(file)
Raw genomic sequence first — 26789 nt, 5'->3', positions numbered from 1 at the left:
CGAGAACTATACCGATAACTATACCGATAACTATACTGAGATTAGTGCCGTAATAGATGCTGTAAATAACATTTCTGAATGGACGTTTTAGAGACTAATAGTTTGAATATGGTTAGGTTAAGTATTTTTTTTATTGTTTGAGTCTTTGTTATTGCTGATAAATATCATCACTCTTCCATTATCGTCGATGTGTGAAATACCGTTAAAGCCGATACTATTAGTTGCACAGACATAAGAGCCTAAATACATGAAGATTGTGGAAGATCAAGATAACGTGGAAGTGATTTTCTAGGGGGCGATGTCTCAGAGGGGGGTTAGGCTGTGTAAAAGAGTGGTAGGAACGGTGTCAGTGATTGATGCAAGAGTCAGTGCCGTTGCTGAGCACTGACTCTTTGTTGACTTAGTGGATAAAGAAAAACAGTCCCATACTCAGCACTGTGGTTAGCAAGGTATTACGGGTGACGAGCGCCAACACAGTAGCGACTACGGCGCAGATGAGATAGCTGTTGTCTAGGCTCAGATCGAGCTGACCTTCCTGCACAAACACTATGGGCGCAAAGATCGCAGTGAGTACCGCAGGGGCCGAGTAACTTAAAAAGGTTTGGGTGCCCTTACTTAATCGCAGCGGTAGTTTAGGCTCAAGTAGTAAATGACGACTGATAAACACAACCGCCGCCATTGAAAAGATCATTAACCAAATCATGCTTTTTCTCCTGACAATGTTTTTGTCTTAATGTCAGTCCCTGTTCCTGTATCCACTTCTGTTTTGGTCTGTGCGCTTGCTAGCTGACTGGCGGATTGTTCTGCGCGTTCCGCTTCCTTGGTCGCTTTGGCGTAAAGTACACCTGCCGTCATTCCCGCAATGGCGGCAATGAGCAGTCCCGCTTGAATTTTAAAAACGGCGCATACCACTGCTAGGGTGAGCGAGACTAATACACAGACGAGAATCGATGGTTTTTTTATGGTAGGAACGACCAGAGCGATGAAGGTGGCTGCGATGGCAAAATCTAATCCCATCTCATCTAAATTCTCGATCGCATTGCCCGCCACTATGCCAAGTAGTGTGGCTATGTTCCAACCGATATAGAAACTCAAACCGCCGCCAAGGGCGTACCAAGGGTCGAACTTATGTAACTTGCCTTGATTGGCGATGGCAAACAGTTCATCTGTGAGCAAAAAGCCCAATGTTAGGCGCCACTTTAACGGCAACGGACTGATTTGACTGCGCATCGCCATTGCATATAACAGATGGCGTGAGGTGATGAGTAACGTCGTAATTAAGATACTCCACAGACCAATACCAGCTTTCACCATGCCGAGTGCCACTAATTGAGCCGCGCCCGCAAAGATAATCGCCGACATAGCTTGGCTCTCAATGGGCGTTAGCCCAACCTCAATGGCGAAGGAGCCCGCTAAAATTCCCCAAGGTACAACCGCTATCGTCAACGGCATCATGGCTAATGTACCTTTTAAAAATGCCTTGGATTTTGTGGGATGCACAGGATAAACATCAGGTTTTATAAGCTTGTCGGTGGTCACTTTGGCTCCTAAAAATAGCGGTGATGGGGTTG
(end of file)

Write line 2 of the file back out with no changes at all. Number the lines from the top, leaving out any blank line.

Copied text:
CGAGAACTATACCGATAACTATACCGATAACTATACTGAGATTAGTGCCGTAATAGATGCTGTAAATAACATTTCTGAATGGACGTTTTAGAGACTAATAGTTTGAATATGGTTAGGTTAAGTATTTTTTTTATTGTTTGAGTCTTTGTTATTGCTGATAAATATCATCACTCTTCCATTATCGTCGATGTGTGAAATACCGTTAAAGCCGATACTATTAGTTGCACAGACATAAGAGCCTAAATACATGAAGATTGTGGAAGATCAAGATAACGTGGAAGTGATTTTCTAGGGGGCGATGTCTCAGAGGGGGGTTAGGCTGTGTAAAAGAGTGGTAGGAACGGTGTCAGTGATTGATGCAAGAGTCAGTGCCGTTGCTGAGCACTGACTCTTTGTTGACTTAGTGGATAAAGAAAAACAGTCCCATACTCAGCACTGTGGTTAGCAAGGTATTACGGGTGACGAGCGCCAACACAGTAGCGACTACGGCGCAGATGAGATAGCTGTTGTCTAGGCTCAGATCGAGCTGACCTTCCTGCACAAACACTATGGGCGCAAAGATCGCAGTGAGTACCGCAGGGGCCGAGTAACTTAAAAAGGTTTGGGTGCCCTTACTTAATCGCAGCGGTAGTTTAGGCTCAAGTAGTAAATGACGACTGATAAACACAACCGCCGCCATTGAAAAGATCATTAACCAAATCATGCTTTTTCTCCTGACAATGTTTTTGTCTTAATGTCAGTCCCTGTTCCTGTATCCACTTCTGTTTTGGTCTGTGCGCTTGCTAGCTGACTGGCGGATTGTTCTGCGCGTTCCGCTTCCTTGGTCGCTTTGGCGTAAAGTACACCTGCCGTCATTCCCGCAATGGCGGCAATGAGCAGTCCCGCTTGAATTTTAAAAACGGCGCATACCACTGCTAGGGTGAGCGAGACTAATACACAGACGAGAATCGATGGTTTTTTTATGGTAGGAACGACCAGAGCGATGAAGGTGGCTGCGATGGCAAAATCTAATCCCATCTCATCTAAATTCTCGATCGCATTGCCCGCCACTATGCCAAGTAGTGTGGCTATGTTCCAACCGATATAGAAACTCAAACCGCCGCCAAGGGCGTACCAAGGGTCGAACTTATGTAACTTGCCTTGATTGGCGATGGCAAACAGTTCATCTGTGAGCAAAAAGCCCAATGTTAGGCGCCACTTTAACGGCAACGGACTGATTTGACTGCGCATCGCCATTGCATATAACAGATGGCGTGAGGTGATGAGTAACGTCGTAATTAAGATACTCCACAGACCAATACCAGCTTTCACCATGCCGAGTGCCACTAATTGAGCCGCGCCCGCAAAGATAATCGCCGACATAGCTTGGCTCTCAATGGGCGTTAGCCCAACCTCAATGGCGAAGGAGCCCGCTAAAATTCCCCAAGGTACAACCGCTATCGTCAACGGCATCATGGCTAATGTACCTTTTAAAAATGCCTTGGATTTTGTGGGATGCACAGGATAAACATCAGGTTTTATAAGCTTGTCGGTGGTCACTTTGGCTCCTAAAAATAGCGGTGATGGGGTTG